Broadcast TV networks not threatened by video iPod

In the wake of Apple Computer Inc.'s unveiling of its new video iPod, the presidents of the six broadcast networks said they welcome such new technology and do not perceive it as a threat to their business.

"It is a 2.5-inch screen, and while it's an amazing device, it's not something you're going to sit around with the whole family and watch," said ABC Entertainment president Stephen McPherson, whose network's shows including Desperate Housewives and Lost are the first to be offered as part the video iPod's pay-per-download feature.

The executives, speaking last week at the Hollywood Radio and Television Society's Newsmakers Luncheon, acknowledged that new forms of technology are rapidly changing the entertainment industry, but said creative content providers have to focus on good products and let the various new distribution channels slug it out for themselves.

Cingular service gives mobile access to e-mail accounts

Cingular Wireless is introducing a service for nonbusiness users to get BlackBerry-like mobile access to their personal e-mail accounts from AOL, Yahoo and MSN Hotmail on a cell phone.

The new service, powered by OZ Communications Inc., is designed to adapt the look and capabilities of a Web portal or e-mail program such as Outlook to the limited screen size, keyboard and processing power of a garden-variety handset.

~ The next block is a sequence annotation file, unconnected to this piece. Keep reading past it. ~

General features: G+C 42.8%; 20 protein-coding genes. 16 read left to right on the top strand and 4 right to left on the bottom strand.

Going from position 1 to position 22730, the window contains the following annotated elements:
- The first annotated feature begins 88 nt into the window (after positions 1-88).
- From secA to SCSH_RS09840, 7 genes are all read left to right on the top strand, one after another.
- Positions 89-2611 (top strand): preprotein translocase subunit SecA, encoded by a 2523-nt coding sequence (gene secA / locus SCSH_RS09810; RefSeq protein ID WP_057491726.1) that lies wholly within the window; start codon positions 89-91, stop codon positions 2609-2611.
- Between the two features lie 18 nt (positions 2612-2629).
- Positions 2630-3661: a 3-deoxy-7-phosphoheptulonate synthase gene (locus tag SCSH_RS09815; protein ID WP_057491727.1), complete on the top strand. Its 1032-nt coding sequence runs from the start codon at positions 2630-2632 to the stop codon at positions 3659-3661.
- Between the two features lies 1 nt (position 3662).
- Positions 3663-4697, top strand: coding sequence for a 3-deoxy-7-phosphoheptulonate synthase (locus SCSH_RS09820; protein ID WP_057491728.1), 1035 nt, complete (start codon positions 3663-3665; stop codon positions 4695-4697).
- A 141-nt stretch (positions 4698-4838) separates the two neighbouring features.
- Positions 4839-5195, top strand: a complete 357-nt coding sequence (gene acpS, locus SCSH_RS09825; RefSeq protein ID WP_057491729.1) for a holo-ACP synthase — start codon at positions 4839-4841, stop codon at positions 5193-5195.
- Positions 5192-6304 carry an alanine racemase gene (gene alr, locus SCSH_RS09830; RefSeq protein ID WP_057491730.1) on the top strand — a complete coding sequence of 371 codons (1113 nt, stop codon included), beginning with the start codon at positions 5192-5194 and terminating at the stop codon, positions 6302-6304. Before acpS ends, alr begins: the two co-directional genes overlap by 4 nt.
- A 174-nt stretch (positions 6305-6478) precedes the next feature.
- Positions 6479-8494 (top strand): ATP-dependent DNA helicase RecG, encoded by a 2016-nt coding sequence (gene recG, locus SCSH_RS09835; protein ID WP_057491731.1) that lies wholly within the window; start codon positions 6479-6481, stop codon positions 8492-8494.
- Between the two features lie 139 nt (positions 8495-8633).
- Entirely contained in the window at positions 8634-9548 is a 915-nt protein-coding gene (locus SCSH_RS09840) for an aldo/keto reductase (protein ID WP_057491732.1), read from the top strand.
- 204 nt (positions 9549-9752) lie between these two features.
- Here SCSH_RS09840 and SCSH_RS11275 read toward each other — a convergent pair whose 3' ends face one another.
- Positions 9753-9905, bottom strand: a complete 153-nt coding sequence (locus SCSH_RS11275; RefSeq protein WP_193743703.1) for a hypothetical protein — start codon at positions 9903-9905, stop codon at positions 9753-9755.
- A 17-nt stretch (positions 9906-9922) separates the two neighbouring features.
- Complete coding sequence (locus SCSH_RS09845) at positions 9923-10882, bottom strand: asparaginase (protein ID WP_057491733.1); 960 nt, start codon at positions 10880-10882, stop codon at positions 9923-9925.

The Java-based e-mail application initially will be available to download on existing phones with five models from Motorola Inc. and one from Samsung Electronics Co. Ltd. It also is being preinstalled on new phones, though not immediately through all Cingular sales channels.

There's no monthly charge for Cingular Mobile Email, but users will need to subscribe to one of the company's wireless Internet plans with a monthly allotment of data usage. Jim Ryan, a Cingular vice president, said a $5 monthly data plan should provide sufficient capacity to check one's e-mail a few times daily.

Tidbits

The Photoshop Guys, also known as Scott Kelby, Dave Cross and Matt Kloskowski of the National Association of Photoshop Professionals in Oldsmar, have posted the first episode of Adobe Photoshop TV (www.photoshopguys.com) The show can be viewed online or downloaded as a video podcast. It includes tips, tutorials and Photoshop news ... Gulf Beaches Public Library now has high-speed wireless Internet access for notebook users. Access is free at the library, 200 Municipal Drive, Madeira Beach, but visitors need a library card ... Pac-Man will move beyond making "wocka wocka" sounds to talking in November in Pac-Man World 3 from Blitz Games. The voice belongs to actor Martin Sherman, and the occasion is Pac-Man's 25th anniversary.

Join discussion at Tech Times blog

Join Times personal technology editor Dave Gussow throughout the week for news, links and comments about tech issues at the Tech Times blog (www.sptimes.com/blogs/tech) We invite you to post your comments and questions.

[Last modified October 31, 2005, 03:00:27]